This book offers the side of surfing that no one ever talks about; The "spiritual commune with nature". There is a powerful comradiere one experiences when you are surfing. The power of nature in all its forms can challenge you, but also reminds you of how alive you really are. The No-Cal surfing experience is simply awesome. Daniel Duane has put into words an experience that we all feel in a moment; when the sun is setting, the winds are off-shore, the wildlife is all around you and a beautiful wave, which has travelled for thousands of miles, has come for you. This book reminds us verbally of what we all feel in our heart. Read this book and then go back to where it all began for you...
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on 29 November 2001
A great book for surfers and non-surfers alike.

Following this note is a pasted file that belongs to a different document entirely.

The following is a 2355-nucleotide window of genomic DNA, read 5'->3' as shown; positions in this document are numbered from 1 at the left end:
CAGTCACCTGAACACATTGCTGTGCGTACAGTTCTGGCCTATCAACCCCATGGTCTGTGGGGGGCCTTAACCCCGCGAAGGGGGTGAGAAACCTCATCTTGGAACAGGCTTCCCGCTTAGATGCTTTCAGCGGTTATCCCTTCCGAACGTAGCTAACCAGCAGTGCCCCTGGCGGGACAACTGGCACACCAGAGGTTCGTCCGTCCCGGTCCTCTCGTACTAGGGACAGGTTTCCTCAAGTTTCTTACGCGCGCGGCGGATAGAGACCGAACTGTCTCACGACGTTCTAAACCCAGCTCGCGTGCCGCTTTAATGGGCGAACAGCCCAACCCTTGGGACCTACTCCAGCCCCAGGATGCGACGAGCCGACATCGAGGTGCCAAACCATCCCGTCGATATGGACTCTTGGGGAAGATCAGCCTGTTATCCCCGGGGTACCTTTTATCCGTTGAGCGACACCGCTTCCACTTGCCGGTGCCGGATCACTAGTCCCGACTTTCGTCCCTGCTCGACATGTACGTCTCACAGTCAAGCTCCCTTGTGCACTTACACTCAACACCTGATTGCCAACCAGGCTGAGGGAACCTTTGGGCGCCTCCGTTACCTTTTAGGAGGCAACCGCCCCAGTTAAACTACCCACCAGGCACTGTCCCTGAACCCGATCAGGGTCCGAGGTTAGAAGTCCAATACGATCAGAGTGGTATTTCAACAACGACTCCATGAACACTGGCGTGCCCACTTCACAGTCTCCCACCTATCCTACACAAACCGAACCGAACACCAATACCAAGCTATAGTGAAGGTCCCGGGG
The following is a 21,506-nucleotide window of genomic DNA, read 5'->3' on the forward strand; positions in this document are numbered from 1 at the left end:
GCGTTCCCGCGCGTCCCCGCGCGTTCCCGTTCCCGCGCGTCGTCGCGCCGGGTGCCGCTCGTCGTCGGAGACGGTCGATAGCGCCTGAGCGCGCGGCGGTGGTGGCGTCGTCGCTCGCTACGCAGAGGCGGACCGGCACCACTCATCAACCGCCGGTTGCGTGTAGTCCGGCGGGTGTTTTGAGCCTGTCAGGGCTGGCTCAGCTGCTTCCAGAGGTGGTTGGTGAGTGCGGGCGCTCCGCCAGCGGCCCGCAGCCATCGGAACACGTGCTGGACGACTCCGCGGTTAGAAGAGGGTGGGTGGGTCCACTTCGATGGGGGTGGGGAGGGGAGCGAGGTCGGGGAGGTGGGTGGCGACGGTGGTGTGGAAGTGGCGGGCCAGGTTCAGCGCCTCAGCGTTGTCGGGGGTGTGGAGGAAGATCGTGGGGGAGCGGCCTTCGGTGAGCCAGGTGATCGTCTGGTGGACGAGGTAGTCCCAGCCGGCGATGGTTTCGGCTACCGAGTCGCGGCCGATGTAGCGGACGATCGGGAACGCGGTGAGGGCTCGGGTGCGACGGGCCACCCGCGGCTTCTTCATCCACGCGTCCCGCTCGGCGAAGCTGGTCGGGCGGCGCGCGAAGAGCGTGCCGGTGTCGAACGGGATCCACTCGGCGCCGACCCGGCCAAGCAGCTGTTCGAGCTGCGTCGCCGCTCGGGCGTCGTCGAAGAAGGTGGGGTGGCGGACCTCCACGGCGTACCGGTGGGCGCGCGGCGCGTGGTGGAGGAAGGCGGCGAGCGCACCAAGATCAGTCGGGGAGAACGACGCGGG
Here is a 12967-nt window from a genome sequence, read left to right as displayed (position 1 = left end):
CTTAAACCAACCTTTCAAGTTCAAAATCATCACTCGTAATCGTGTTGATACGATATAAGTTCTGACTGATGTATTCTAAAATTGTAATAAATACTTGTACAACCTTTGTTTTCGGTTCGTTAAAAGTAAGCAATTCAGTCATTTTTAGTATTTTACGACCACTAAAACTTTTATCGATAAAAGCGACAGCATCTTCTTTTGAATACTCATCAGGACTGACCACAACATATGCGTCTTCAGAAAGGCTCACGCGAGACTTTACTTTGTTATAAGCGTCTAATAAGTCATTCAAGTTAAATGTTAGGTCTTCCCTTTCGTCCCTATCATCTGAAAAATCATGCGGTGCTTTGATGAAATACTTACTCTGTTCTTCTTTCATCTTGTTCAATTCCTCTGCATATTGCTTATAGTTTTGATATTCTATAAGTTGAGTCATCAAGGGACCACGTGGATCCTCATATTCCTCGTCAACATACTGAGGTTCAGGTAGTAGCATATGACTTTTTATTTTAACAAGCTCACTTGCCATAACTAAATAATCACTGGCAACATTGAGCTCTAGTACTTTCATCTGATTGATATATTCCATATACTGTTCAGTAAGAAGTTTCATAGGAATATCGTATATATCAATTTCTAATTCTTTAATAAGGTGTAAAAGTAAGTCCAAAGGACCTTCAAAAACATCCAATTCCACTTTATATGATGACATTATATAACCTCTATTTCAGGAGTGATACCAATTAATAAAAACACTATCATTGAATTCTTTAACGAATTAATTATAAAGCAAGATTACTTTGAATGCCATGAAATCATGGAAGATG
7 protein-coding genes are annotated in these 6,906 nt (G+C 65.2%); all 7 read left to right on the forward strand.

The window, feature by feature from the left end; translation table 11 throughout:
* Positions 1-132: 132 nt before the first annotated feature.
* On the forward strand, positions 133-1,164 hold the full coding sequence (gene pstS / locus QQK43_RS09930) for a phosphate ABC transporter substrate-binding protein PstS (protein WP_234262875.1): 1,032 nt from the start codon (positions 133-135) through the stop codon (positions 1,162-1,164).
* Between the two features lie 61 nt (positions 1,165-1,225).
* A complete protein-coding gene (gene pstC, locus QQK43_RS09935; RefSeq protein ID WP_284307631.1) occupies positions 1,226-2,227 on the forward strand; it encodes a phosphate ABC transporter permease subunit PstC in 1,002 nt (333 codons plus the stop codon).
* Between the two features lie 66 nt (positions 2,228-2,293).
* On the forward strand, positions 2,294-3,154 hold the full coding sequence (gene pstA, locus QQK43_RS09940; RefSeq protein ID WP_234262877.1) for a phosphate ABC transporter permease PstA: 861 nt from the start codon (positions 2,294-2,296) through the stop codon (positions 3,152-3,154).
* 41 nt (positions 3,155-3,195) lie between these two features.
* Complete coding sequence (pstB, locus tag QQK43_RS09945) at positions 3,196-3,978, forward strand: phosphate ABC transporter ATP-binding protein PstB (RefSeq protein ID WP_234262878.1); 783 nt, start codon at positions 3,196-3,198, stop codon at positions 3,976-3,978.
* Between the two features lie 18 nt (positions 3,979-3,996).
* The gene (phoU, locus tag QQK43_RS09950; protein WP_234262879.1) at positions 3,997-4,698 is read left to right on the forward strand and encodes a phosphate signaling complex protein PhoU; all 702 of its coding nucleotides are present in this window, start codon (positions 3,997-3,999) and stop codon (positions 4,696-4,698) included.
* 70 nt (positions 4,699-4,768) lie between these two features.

I read this book after visiting California last year. Duane recaptures the atmosphere of surfing and also that of turning off Highway 1, stopping the car and taking a walk. You can almost smell the fresh air and taste the salt water. I'm from N. Devon and a surfer when I can get to the beach.
It's not as good as being in CA or in the water - but the it's the next best thing !
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on 29 December 2005
This book is well worth owning. It is amusing, self-depreciating, and extremely well written avoiding most of the cliches and painting a beautiful picture of the Californian coast. The best surf autobiography I have read since "Walking on water" by Andy Martin